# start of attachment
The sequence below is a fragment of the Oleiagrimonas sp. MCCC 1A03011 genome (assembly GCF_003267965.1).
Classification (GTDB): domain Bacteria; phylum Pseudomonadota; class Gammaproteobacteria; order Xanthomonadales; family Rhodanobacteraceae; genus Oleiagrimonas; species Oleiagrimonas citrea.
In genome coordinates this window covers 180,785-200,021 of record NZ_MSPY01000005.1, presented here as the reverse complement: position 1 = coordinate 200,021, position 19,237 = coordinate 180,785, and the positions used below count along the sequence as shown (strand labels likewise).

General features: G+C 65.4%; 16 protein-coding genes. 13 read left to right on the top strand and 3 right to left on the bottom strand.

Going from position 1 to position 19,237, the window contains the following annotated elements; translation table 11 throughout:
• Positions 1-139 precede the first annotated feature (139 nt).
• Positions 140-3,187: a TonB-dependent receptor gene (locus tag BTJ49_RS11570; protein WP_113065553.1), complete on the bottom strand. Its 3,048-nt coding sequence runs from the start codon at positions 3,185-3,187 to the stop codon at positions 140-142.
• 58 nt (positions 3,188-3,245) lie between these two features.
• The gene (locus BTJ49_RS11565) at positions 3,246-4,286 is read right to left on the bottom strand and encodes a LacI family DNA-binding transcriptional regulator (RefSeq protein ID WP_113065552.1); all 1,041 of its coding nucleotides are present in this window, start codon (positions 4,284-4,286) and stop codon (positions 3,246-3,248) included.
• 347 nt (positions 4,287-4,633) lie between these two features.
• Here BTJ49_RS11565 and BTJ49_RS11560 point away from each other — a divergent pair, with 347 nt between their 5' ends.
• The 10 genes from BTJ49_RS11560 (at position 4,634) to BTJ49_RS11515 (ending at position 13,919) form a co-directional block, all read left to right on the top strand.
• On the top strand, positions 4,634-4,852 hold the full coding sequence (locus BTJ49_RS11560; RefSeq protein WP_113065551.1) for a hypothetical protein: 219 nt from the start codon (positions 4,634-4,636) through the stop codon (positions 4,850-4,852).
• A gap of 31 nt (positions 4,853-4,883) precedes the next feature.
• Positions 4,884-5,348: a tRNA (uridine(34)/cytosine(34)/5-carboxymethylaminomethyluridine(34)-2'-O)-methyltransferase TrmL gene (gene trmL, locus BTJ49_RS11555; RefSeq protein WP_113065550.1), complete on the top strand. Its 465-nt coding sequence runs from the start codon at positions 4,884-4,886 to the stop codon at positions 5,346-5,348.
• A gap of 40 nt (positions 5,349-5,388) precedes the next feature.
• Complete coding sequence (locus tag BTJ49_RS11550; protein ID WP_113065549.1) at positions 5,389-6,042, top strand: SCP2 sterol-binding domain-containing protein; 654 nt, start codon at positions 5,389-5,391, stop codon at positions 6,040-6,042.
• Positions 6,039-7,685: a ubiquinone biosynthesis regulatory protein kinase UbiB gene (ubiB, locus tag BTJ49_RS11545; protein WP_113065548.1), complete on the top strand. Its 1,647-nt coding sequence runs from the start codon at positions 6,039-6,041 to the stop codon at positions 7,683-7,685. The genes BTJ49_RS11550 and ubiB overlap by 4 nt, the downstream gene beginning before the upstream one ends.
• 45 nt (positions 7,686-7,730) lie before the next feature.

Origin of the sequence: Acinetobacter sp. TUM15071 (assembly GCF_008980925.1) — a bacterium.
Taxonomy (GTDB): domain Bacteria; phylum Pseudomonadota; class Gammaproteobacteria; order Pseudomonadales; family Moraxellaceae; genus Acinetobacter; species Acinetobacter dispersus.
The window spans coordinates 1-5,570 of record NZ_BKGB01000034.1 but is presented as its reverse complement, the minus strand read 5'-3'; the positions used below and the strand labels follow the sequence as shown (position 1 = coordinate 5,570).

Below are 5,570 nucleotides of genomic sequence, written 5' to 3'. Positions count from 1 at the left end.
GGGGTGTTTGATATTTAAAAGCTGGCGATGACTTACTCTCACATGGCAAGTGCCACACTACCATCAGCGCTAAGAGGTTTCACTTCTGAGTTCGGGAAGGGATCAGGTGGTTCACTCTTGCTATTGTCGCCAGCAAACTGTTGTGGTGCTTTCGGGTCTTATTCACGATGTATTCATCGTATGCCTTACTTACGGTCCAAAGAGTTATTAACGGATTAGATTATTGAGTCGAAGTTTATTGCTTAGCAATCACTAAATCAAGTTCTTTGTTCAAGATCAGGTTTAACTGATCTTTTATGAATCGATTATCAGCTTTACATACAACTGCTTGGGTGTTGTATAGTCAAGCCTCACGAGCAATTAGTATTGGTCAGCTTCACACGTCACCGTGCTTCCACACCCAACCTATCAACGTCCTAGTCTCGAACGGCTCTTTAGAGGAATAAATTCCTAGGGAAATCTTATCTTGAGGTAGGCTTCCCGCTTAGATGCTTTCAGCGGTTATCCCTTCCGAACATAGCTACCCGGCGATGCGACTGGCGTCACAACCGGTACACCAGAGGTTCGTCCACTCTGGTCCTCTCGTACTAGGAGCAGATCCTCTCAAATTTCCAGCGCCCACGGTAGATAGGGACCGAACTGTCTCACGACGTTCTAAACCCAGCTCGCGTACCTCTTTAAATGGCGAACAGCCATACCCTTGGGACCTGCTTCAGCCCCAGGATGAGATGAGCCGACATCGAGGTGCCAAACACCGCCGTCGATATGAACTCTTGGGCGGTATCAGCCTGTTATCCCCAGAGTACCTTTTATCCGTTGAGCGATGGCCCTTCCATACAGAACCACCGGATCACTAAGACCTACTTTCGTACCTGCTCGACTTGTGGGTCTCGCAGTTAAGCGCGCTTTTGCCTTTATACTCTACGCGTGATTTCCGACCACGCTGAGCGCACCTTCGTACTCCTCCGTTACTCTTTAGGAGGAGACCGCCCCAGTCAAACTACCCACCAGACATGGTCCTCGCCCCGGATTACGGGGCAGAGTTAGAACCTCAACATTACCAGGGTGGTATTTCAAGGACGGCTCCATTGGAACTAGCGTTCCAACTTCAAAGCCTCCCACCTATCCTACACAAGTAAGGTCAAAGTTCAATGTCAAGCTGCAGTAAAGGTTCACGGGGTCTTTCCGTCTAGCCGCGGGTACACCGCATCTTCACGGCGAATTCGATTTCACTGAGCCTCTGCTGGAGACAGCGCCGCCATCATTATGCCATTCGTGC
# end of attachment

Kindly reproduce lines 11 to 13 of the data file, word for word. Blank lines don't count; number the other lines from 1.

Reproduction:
• Here BTJ49_RS11565 and BTJ49_RS11560 point away from each other — a divergent pair, with 347 nt between their 5' ends.
• The 10 genes from BTJ49_RS11560 (at position 4,634) to BTJ49_RS11515 (ending at position 13,919) form a co-directional block, all read left to right on the top strand.
• On the top strand, positions 4,634-4,852 hold the full coding sequence (locus BTJ49_RS11560; RefSeq protein WP_113065551.1) for a hypothetical protein: 219 nt from the start codon (positions 4,634-4,636) through the stop codon (positions 4,850-4,852).